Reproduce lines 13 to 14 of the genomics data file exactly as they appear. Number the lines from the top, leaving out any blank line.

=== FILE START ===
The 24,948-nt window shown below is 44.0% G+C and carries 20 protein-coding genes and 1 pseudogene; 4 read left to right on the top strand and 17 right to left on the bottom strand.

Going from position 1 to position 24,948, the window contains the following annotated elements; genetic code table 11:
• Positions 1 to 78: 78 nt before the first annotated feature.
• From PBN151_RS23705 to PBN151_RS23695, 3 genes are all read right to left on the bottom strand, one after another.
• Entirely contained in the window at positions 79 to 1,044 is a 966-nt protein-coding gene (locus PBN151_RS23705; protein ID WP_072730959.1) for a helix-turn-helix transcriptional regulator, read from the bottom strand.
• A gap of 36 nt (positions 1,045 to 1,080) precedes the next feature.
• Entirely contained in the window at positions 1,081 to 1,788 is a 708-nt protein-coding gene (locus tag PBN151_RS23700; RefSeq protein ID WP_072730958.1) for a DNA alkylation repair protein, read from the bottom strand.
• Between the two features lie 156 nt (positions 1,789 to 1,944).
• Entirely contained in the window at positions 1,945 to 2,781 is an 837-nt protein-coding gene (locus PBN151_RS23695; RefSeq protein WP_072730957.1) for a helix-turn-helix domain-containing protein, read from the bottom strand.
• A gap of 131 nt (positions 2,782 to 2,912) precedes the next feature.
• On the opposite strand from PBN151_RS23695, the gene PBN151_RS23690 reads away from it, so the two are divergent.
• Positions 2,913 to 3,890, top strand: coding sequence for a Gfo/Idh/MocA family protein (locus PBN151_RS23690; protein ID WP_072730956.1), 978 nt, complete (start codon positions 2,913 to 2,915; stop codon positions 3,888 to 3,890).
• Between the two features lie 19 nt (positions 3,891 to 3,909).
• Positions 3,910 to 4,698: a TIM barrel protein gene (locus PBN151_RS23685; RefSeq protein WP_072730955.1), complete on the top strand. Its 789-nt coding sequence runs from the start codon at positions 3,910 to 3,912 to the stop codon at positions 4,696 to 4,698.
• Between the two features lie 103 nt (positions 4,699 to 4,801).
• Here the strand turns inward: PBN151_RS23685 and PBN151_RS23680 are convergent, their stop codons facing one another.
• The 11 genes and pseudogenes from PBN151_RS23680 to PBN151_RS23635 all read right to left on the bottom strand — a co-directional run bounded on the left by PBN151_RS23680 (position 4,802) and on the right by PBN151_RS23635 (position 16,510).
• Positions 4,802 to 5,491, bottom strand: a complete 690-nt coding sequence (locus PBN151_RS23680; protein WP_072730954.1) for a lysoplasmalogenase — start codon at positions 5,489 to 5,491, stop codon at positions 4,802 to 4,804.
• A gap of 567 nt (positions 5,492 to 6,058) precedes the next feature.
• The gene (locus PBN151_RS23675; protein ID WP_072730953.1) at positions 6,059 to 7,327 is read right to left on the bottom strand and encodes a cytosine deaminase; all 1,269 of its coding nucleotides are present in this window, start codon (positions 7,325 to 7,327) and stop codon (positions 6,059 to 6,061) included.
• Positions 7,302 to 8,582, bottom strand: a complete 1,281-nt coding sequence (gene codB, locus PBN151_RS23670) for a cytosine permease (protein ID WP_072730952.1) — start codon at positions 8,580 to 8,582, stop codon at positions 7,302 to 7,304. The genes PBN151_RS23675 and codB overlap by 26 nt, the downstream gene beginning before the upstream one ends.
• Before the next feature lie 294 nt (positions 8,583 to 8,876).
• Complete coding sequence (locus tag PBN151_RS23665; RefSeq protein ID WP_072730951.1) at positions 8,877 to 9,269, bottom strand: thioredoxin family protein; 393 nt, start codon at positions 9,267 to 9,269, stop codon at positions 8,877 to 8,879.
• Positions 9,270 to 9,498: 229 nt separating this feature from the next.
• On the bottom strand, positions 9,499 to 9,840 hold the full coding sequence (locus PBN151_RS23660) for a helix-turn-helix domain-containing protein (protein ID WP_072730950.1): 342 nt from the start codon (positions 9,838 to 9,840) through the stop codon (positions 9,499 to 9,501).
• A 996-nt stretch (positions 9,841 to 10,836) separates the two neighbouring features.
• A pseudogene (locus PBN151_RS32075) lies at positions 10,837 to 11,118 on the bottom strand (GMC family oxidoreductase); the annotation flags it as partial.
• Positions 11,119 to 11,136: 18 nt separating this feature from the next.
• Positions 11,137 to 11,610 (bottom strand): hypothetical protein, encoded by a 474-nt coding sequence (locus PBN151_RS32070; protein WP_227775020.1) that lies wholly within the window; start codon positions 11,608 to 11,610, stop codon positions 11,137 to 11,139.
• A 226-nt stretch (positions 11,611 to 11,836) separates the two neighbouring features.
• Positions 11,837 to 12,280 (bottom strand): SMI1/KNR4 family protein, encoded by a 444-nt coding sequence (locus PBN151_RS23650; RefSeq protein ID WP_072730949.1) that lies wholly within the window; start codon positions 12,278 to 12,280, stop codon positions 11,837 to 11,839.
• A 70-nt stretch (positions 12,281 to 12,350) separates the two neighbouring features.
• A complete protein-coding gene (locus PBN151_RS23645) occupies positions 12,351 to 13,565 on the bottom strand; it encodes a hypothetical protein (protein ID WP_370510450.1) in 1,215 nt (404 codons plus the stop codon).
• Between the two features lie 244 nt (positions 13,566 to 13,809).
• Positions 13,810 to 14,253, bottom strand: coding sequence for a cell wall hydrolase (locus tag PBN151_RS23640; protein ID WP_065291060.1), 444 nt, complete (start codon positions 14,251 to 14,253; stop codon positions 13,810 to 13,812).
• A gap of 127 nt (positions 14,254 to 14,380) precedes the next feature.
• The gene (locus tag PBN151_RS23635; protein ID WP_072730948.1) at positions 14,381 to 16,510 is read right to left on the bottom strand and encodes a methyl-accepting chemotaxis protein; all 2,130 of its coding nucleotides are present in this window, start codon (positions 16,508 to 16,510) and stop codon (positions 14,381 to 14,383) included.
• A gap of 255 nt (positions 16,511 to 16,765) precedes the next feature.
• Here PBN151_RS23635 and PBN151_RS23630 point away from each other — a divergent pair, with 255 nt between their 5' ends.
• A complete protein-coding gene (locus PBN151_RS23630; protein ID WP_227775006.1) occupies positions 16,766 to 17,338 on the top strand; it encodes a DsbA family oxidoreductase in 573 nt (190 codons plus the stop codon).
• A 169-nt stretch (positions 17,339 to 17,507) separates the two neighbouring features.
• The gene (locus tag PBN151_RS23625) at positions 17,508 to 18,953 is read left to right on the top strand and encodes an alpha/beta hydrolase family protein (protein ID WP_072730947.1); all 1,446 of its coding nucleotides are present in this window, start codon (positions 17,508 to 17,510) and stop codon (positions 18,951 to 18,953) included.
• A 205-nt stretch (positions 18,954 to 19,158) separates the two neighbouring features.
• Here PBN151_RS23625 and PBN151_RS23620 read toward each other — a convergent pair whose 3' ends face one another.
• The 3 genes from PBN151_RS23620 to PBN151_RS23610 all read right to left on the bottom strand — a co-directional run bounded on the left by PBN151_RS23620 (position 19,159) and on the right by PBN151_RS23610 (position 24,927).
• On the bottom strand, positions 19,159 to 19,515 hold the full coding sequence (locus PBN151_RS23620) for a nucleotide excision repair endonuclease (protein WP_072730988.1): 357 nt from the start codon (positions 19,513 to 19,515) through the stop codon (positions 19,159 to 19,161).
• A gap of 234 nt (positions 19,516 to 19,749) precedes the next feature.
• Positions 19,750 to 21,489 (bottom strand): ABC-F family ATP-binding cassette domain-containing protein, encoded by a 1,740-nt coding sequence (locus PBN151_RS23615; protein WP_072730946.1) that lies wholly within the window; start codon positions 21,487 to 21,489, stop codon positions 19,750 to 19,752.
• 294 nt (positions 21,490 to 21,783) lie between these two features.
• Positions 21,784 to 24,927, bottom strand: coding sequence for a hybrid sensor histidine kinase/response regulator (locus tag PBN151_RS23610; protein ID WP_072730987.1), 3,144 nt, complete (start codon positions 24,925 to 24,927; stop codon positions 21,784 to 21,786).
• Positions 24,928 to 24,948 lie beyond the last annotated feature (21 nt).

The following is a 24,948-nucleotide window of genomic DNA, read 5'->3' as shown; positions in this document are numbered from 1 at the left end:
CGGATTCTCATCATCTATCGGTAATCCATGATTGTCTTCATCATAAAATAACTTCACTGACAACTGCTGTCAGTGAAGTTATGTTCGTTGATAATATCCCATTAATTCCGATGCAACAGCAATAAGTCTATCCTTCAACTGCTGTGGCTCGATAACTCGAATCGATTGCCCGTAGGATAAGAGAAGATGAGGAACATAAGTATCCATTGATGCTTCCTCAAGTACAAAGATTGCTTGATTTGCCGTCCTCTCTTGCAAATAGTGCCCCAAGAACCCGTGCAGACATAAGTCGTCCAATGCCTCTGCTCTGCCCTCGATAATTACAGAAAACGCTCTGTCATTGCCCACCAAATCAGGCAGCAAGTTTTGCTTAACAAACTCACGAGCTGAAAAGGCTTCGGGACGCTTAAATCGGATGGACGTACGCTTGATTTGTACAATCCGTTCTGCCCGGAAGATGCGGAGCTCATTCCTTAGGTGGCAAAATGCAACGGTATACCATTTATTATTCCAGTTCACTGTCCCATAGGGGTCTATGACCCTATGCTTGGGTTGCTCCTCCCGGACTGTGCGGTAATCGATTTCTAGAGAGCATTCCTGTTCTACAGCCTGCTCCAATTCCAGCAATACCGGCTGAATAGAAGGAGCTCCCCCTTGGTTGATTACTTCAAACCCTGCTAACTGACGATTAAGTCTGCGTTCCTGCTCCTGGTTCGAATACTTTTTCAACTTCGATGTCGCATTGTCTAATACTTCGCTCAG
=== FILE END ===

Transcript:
• Between the two features lie 19 nt (positions 3,891 to 3,909).
• Positions 3,910 to 4,698: a TIM barrel protein gene (locus PBN151_RS23685; RefSeq protein WP_072730955.1), complete on the top strand. Its 789-nt coding sequence runs from the start codon at positions 3,910 to 3,912 to the stop codon at positions 4,696 to 4,698.